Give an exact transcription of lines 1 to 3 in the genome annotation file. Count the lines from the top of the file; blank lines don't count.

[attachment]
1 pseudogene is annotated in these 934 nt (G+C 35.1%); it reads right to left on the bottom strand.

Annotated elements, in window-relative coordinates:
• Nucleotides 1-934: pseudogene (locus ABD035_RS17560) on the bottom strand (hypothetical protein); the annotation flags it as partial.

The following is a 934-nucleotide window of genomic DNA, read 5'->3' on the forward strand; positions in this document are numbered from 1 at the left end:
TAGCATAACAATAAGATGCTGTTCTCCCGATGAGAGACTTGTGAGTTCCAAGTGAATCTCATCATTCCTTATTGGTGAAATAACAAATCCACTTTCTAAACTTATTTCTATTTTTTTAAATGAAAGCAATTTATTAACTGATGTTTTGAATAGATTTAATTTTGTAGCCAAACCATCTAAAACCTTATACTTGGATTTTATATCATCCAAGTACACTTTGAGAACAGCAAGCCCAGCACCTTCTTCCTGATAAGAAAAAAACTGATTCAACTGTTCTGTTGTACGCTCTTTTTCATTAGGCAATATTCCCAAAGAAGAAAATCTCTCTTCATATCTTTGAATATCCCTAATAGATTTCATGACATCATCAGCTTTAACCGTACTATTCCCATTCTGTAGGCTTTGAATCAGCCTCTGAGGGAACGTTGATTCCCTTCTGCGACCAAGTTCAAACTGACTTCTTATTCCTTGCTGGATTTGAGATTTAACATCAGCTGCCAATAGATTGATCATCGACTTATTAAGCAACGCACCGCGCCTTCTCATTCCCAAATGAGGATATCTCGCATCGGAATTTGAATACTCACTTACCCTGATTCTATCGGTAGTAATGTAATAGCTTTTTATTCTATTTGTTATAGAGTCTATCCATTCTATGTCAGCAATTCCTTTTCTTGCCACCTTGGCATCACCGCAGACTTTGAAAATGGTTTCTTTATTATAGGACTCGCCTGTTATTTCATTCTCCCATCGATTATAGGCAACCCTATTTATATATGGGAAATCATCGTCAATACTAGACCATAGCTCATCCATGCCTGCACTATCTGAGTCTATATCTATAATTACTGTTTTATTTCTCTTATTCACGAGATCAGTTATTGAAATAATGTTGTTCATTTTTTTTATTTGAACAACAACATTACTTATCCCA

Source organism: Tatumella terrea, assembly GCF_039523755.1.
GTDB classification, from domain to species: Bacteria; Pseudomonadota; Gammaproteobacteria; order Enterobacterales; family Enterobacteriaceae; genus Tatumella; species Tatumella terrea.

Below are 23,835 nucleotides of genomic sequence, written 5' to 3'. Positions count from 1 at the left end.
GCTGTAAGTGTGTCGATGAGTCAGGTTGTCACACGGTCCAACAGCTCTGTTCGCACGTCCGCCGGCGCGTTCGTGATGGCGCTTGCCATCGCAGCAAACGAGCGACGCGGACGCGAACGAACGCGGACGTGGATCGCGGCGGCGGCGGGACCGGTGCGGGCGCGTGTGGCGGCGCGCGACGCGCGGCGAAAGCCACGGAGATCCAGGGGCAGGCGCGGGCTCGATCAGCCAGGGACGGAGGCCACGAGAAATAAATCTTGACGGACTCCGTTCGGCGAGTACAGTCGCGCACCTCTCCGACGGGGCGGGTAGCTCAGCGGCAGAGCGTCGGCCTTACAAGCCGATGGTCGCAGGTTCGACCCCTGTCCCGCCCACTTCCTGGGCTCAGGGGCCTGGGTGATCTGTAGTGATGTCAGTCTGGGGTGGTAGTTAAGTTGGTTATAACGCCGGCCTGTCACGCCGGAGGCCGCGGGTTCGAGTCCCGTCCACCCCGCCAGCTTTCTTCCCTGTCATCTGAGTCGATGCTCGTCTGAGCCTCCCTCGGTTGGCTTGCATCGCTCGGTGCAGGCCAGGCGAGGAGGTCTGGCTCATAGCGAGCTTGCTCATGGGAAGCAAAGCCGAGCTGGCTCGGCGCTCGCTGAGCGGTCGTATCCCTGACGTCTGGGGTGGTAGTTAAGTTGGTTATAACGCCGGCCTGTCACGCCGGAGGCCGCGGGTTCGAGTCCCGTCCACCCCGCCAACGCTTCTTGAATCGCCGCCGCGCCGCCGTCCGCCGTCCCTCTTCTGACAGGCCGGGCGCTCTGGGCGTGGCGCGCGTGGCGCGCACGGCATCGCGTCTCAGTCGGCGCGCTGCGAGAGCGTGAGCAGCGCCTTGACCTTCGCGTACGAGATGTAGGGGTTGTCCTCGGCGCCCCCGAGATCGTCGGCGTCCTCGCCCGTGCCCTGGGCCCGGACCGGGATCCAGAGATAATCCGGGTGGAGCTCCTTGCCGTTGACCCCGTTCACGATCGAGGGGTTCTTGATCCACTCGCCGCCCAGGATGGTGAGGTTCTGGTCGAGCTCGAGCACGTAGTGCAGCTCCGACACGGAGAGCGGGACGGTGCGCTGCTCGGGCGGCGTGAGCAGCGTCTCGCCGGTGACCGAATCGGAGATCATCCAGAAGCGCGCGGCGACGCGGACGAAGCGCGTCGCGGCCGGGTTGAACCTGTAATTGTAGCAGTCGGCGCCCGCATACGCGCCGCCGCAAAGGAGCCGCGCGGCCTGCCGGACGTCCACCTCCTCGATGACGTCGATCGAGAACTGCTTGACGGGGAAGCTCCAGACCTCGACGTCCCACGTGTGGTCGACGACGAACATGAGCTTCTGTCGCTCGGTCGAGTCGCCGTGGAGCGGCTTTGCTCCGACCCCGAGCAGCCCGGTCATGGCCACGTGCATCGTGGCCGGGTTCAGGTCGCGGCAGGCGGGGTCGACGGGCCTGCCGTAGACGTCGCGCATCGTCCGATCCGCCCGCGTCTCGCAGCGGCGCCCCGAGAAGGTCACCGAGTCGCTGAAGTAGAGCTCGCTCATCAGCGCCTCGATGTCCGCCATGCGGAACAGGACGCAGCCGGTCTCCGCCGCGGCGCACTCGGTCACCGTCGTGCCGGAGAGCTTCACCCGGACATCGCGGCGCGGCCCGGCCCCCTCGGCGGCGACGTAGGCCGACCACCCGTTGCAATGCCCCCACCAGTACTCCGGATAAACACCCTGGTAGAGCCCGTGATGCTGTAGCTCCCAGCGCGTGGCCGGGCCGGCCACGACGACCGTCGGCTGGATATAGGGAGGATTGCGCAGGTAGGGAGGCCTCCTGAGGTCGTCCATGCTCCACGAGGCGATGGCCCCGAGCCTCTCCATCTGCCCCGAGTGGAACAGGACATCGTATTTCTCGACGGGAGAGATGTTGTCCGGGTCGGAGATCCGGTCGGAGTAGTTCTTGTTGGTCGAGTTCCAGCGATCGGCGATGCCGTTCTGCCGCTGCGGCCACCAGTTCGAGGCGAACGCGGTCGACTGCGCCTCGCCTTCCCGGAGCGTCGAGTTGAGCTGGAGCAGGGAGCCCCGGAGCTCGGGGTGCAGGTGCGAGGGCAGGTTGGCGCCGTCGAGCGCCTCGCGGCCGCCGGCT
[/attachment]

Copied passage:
1 pseudogene is annotated in these 934 nt (G+C 35.1%); it reads right to left on the bottom strand.

Annotated elements, in window-relative coordinates:
• Nucleotides 1-934: pseudogene (locus ABD035_RS17560) on the bottom strand (hypothetical protein); the annotation flags it as partial.